“…it’s difficult to think in a two-to-three year horizon at the moment, but what I think we can say is that we can put our best foot forward with a strong technology backbone…which is going to serve us well over the longer term.”

Picking the correct technology

I asked Simon about a subject that comes up a lot in marketing today; how can marketers pick from the huge number of technology options available to them?

“…finding the right combination [of technology options] is difficult. I think part of it comes from experience and part of it comes from talking with peers and understanding how they’ve approached things.

“What a lot of people have in financial services…is a tremendous mish-mash of old technologies…and what they don’t do is integrate very well.”

As a result, Simon takes an approach that he calls ‘360-degree marketing’. “What I’m trying to do is understand what my audience-base is doing with TrackInsight across different properties and across different types of media.”

This means Simon has his sights set on understanding how his audience engages with TrackInsight across various platforms, from the firm’s website through to its advertising, presence on social media and at events.

Simon explains that he wants to build a technology system that captures this information “so we can build up a much fuller picture of those people, their interests and their behaviours.”

Risk and innovation

It’s at this point that Simon also discusses how risk-averse some financial brands are when it comes to their marketing.

“I think we don’t experiment enough within financial services…people are very conscious of their brand, they don’t want to do things that are going to make them look silly and they don’t want to do things that are going to damage the credibility and trust that they’ve spent, in some cases, decades establishing.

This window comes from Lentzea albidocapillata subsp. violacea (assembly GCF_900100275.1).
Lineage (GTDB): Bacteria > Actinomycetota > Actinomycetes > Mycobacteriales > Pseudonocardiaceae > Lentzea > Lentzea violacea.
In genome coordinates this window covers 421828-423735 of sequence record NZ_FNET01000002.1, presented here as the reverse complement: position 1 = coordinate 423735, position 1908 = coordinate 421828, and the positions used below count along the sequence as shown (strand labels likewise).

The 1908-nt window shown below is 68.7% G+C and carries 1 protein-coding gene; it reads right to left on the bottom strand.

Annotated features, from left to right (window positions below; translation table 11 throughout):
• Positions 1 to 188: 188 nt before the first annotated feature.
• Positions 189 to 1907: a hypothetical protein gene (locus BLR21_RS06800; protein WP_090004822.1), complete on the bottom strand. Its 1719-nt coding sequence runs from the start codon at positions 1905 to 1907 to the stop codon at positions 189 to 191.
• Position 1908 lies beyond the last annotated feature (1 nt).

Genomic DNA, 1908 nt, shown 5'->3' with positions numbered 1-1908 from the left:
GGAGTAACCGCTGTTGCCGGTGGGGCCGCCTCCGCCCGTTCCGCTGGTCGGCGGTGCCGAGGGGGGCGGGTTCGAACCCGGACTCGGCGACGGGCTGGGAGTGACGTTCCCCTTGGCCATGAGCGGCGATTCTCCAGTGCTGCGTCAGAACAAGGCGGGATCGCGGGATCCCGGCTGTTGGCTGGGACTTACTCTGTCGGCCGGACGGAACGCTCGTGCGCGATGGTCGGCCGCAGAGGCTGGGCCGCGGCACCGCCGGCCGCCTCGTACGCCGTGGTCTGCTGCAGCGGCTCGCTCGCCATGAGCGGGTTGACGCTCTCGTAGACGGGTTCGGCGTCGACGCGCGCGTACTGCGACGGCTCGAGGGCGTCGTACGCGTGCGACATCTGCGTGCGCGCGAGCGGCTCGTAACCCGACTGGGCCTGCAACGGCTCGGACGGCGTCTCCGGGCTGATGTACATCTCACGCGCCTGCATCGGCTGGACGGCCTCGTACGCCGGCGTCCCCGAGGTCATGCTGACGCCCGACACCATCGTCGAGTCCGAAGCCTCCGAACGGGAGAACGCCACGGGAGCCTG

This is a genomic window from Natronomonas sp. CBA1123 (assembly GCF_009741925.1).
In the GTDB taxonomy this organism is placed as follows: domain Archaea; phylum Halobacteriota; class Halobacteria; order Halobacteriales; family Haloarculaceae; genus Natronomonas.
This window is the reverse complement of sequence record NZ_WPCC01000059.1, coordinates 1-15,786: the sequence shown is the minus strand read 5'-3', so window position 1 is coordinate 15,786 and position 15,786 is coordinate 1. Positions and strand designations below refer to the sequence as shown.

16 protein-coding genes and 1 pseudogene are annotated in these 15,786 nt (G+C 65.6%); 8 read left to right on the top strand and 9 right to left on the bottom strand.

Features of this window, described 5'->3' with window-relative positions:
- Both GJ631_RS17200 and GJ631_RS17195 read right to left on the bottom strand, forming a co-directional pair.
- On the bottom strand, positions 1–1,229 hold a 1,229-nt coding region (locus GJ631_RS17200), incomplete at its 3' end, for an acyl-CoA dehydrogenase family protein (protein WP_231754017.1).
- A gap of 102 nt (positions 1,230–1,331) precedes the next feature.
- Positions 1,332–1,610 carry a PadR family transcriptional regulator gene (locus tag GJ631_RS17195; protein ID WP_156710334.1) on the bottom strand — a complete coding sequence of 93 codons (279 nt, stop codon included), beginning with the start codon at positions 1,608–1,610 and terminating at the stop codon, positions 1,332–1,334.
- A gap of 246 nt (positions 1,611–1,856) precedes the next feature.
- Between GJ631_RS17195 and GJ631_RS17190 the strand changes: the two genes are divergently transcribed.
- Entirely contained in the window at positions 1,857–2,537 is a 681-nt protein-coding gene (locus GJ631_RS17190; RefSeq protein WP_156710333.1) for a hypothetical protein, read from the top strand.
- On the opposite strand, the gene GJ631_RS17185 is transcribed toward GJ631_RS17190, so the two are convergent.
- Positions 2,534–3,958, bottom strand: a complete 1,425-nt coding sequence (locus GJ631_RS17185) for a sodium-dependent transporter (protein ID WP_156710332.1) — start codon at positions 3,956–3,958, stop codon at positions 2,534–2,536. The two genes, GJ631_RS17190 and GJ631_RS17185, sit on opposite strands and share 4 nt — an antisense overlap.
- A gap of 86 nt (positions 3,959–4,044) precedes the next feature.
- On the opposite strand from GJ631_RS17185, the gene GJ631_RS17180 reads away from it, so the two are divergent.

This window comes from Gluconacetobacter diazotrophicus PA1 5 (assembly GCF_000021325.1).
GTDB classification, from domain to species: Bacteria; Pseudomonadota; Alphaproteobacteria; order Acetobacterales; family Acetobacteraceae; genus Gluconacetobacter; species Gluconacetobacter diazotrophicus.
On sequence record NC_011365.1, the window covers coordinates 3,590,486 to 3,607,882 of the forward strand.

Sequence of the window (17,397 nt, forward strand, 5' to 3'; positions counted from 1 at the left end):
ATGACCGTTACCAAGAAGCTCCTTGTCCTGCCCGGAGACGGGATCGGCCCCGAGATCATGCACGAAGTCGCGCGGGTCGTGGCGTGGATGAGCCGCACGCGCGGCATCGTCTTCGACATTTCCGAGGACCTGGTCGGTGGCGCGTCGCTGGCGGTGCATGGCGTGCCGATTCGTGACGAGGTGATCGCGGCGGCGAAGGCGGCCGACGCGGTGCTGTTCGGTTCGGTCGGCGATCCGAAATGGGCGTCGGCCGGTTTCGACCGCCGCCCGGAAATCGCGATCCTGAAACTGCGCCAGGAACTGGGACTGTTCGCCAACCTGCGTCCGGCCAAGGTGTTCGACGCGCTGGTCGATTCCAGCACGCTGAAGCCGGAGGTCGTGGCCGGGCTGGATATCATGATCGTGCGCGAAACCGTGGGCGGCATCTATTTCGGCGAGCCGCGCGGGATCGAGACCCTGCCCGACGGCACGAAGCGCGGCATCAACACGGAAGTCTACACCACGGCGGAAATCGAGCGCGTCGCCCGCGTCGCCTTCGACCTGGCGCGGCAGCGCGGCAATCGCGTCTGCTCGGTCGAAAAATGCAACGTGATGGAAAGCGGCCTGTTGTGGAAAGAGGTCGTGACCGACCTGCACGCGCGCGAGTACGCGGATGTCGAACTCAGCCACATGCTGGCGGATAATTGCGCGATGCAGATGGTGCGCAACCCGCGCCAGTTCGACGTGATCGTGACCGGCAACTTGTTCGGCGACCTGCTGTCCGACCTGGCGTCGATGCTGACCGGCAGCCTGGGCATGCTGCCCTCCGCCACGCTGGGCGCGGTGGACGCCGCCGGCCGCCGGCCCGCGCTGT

“The risk of that attitude is that you don’t innovate, test and try new things.”

Simon also discusses how new generations of customers have different needs to previous generations.

“I think there needs to be the conversation [with your audience]; what do you want? How do you want to interact with us?

“Some of that can be done in one-to-one conversations or within small groups, but I think there’s a lot of value to be taken from the metrics you can now get from digital platforms.”

Behaviour is worth a thousand words

“…actually tracking what people do, where they spend their time, what types of content they interact with tells you a lot about what you’re doing right and what you’re doing wrong.”

Simon explains that taking this approach can ensure that the correct messaging reaches the correct audience and conversely, audiences aren’t having to put up with irrelevant content.

“A simple combination of a CRM, a marketing automation system, social monitoring, email and website monitoring gives you a massive data set and it’s a data set that isn’t often enough used to its full potential.

“One thing which I’m focussed on in terms of hiring is people with good analytical skills who can get into this data and really bring out useful insights.”

Being paid to fail

“My view of marketing is that you’re being paid to fail.